Written by Surupa Gupta.

Prime Minister Modi’s two foreign policy initiatives – “Act East” and “Neighbourhood First” – have received plenty of attention. “Act East” – a policy initiative that emerged as “Look East” under Narasimha Rao in the 1990s – seeks to develop India’s ties to members of the Association of Southeast Asian Nations (ASEAN) and the extended neighbourhood in the Asia-Pacific region. “Neighbourhood First”, on the other hand, is designed to bring the focus back on South Asia and has its origin in the South Asian Association for Regional Cooperation (SAARC). One hears far less about the Bay of Bengal Initiative for Multi-Sectoral Technical and Economic Cooperation (BIMSTEC) – a key effort at integration and cooperation that will likely serve as a link between Act East and Neighbourhood First. Analysing BIMSTEC’s prospects and challenges not only facilitates our understanding of the initiative but can tell us quite a bit about the challenges facing the other two.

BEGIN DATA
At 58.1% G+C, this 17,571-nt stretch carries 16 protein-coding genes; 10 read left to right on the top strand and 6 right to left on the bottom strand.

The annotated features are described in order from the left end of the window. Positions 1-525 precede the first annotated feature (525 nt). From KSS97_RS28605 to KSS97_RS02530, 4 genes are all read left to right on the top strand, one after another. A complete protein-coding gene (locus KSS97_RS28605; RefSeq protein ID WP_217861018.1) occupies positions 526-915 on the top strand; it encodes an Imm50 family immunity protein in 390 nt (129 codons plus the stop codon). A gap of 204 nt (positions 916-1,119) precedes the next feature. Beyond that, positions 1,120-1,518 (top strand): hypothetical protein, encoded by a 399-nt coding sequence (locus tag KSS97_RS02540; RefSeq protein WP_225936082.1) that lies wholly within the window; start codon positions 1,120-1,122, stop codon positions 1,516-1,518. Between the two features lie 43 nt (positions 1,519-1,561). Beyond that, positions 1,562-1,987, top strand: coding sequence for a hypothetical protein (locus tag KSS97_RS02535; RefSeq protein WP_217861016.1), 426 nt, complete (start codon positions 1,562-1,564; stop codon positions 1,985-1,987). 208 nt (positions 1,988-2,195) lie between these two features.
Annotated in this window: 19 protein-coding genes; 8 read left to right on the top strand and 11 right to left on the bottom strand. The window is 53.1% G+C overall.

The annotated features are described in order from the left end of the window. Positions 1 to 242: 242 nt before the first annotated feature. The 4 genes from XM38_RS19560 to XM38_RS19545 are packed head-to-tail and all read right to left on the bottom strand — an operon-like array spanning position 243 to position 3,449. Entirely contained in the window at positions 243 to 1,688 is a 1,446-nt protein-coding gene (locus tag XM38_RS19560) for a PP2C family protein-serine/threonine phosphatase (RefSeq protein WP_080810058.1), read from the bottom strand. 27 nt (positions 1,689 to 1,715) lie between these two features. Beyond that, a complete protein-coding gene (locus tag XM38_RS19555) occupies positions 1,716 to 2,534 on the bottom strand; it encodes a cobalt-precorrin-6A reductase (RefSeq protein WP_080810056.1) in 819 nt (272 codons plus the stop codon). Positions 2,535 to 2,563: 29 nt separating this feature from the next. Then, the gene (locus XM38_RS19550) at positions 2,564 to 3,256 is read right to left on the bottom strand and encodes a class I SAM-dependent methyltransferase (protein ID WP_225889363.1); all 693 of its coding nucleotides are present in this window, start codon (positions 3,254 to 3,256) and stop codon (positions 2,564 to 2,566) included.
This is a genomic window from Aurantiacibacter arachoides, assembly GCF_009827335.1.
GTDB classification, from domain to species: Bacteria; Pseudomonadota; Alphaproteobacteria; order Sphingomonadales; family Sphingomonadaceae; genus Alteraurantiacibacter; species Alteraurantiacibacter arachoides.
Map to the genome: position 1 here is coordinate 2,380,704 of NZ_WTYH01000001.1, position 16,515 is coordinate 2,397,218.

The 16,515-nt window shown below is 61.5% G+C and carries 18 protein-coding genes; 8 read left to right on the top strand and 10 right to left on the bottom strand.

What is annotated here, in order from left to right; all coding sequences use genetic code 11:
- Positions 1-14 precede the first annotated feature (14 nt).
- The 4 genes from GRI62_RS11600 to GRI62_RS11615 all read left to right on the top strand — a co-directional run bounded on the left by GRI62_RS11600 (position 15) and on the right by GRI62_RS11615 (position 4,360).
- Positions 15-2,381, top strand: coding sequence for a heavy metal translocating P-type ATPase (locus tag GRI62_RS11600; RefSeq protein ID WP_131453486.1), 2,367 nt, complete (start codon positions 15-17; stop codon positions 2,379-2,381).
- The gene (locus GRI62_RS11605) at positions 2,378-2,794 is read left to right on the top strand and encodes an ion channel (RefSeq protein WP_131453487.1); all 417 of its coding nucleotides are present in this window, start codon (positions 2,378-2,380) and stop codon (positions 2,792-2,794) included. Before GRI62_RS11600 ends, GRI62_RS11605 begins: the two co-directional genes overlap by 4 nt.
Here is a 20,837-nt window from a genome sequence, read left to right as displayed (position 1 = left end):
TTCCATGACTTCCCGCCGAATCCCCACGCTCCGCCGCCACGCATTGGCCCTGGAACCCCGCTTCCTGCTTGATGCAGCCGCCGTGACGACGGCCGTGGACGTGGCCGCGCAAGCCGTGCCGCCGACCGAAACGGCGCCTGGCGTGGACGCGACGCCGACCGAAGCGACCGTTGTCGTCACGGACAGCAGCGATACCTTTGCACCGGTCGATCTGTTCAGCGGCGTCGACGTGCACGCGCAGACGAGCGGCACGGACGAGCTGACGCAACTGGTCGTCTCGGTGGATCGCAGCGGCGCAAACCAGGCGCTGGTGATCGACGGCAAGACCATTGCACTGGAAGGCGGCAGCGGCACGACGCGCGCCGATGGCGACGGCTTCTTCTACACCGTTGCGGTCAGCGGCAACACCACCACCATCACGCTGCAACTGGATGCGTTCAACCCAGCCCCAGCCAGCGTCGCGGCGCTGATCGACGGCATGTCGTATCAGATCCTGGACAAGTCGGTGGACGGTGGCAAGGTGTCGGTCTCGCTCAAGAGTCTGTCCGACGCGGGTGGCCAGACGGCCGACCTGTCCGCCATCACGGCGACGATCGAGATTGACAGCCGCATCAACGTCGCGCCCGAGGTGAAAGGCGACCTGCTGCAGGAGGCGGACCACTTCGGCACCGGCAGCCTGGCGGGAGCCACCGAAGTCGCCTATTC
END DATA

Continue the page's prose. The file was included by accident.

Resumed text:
After making an overture to Pakistan immediately after becoming Prime Minister, Modi concluded that an attempt at regional integration in South Asia would work only if Pakistan was not involved.

Formed in 1997, BIMSTEC is an intergovernmental group that has sought to enhance cooperation between South and Southeast Asia and more particularly, among the states around the Bay of Bengal region. Made up of Bangladesh, Bhutan, India, Myanmar, Nepal, Sri Lanka and Thailand, BIMSTEC is home to 1.5 billion people and constitutes a $2.7 trillion economy. The region has experienced an average growth rate of around 6.5 percent during the past five years. While BIMSTEC was formed in 1997, for a long time it existed as one more item in the alphabet soup of regional integration efforts in Asia. In recent years, a confluence of a number of factors have brought renewed interest in the group.